Nov. 5 marked the first anniversary of Voyager 2’s great escape from the solar system. It was on that day in 2018 when the spacecraft passed through the heliopause, the boundary between the part of space surrounding the sun dominated by the solar wind and interstellar space, some 18 billion kilometers from Earth. Scientists marked the anniversary by publishing a series of papers in the journal Nature Astronomy about data Voyager 2 has returned since its entry into interstellar space, and comparing it to Voyager 1, which passed through the heliopause in 2012.
Both Voyagers, launched in 1977, are still operating, but neither will last forever. Within a decade, the nuclear batteries on the two spacecraft will decay to the point where they can’t produce enough power to keep alive their instruments and communications system, ending their missions.
Given a taste of interstellar space, scientists are looking for ways to follow up on the Voyagers. In 2014, a study by Caltech’s Keck Institute for Space Studies examined the feasibility of sending a mission directly into interstellar space and the scientific benefits of doing so.
“Not only is there a compelling scientific reason to go to the interstellar medium, but there’s plenty of science to be done on the way,” said Leon Alkalai of JPL during a panel discussion at the end of this year’s International Astronautical Congress (IAC) in Washington. That science outlined in the study ranges from planetary flybys to searches for Kuiper Belt objects in the outer solar system.
Since that study, Alkalai said a small team at JPL (“zealots, in a way,” as he put it) have been looking at interstellar mission concepts. They’re not alone: last year the Applied Physics Lab (APL) of Johns Voyager’s stellar achievement Hopkins University started its own “Interstellar Probe” mission study that will be incorporated into planning for the next heliophysics decadal survey in the early 2020s. The European Space Agency has also supported studies, including a paper presented at its recent “Voyage 2050” workshop that included contributions from China.
There’s little doubt such a mission could reap a bounty of science, and there’s no shortage of technical approaches to developing the mission, including one concept that would slingshot the probe around the sun. But the biggest obstacle for an interstellar mission (besides its cost, which the panel studiously avoided bringing up) is the timescales involved.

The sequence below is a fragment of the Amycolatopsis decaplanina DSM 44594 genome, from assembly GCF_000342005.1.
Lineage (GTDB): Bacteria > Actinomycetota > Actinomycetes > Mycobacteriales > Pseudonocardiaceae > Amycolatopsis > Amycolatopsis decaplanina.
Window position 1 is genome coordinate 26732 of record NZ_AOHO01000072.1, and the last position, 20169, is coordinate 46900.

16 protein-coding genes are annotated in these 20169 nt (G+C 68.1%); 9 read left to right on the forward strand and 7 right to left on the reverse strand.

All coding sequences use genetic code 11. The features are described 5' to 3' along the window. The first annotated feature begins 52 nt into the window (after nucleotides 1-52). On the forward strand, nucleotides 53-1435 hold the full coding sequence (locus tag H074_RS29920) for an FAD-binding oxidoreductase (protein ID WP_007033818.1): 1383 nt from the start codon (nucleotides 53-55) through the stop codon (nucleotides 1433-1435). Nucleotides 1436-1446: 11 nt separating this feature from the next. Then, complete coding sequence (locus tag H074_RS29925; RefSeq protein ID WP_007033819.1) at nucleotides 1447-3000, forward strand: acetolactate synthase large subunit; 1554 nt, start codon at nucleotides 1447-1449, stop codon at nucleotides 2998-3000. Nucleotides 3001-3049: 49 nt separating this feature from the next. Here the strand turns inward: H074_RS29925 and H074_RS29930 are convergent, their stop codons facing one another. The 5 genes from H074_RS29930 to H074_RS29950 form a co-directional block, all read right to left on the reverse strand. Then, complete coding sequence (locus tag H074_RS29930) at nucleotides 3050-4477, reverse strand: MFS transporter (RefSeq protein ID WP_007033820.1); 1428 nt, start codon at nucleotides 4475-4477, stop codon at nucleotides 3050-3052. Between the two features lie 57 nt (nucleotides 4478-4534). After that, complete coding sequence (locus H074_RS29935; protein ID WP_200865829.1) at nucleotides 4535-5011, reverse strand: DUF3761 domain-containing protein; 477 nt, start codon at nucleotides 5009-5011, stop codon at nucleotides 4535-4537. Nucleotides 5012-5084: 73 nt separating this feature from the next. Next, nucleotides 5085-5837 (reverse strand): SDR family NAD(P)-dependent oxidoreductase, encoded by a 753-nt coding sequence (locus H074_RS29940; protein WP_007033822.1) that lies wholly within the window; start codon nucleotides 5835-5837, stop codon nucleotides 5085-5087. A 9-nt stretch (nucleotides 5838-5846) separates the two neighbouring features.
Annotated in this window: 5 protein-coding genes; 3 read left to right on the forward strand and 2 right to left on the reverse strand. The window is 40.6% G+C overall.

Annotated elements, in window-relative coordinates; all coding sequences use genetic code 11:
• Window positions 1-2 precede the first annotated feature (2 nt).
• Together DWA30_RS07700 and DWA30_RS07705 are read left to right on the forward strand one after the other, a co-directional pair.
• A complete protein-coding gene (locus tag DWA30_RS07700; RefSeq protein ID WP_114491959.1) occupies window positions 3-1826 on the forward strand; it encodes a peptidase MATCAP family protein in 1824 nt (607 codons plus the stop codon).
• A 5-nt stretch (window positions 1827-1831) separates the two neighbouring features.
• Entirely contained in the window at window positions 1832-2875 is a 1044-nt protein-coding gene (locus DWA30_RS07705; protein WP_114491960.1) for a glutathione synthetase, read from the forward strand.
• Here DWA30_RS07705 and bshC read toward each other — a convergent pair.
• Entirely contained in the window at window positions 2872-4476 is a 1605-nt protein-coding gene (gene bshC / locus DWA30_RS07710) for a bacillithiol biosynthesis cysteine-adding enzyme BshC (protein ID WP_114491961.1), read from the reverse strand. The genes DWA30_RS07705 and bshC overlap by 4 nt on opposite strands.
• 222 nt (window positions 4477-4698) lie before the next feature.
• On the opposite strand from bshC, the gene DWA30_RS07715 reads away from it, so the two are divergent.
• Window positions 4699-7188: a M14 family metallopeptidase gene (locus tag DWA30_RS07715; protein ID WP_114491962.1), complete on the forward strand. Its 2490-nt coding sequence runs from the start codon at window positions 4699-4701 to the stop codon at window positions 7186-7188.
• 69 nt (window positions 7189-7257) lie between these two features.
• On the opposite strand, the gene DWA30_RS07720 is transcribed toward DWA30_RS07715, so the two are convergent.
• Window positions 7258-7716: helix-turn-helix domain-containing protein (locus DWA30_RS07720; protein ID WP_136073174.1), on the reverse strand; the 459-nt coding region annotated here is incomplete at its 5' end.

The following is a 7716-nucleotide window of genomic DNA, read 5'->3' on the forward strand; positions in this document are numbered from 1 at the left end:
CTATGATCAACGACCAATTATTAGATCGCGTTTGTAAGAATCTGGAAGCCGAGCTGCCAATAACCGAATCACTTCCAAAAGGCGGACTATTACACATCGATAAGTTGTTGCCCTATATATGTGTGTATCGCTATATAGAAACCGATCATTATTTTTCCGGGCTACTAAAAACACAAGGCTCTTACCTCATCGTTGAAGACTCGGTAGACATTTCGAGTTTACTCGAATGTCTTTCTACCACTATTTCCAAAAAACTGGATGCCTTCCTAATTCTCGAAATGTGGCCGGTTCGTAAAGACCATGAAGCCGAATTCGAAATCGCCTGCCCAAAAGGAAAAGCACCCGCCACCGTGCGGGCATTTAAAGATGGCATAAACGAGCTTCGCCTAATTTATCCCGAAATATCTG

“This will be a long mission. It will take on the order of 30 to 50 years to get out there,” said Robert F. Wimmer-Schweingruber of the University of Kiel in Germany. That poses unique challenges for spacecraft that, traditionally, typically last no more than a couple decades even when extended past their prime mission.
That includes how such missions are run. “This is a long-term effort, and I think we’ll have to divide an interstellar probe into multiple phases,” he suggested. That would start with planetary discoveries and searches for Kuiper Belt objects before passing the heliopause into interstellar space. Each phase would have a different science team. “That should be the opportunity for old men like us to step down and hand over the mission to another principal investigator.”
He had a point with the “old men” remark. The entire panel for that IAC session featured senior male scientists and engineers, with no sign of younger and more diverse voices being involved in concepts for a mission that will span their entire professional careers.
At one point, Ralph McNutt of APL asked those in the audience born after 1990 to stand. “Once we get this thing launched,” he told them, “you are the people who are going to end up being some of the best candidates for keeping the darn thing running. Don’t screw it up.”
But if a multigenerational mission like this is to succeed, those younger generations need to play a bigger role sooner, rather than later. Otherwise, they may decide to do something else.
“Foust Forward” appears in every issue of SpaceNews magazine. This column ran in the Nov. 11, 2019 issue.
Jeff Foust writes about space policy, commercial space, and related topics for SpaceNews. His Foust Forward column appears in every issue of the magazine.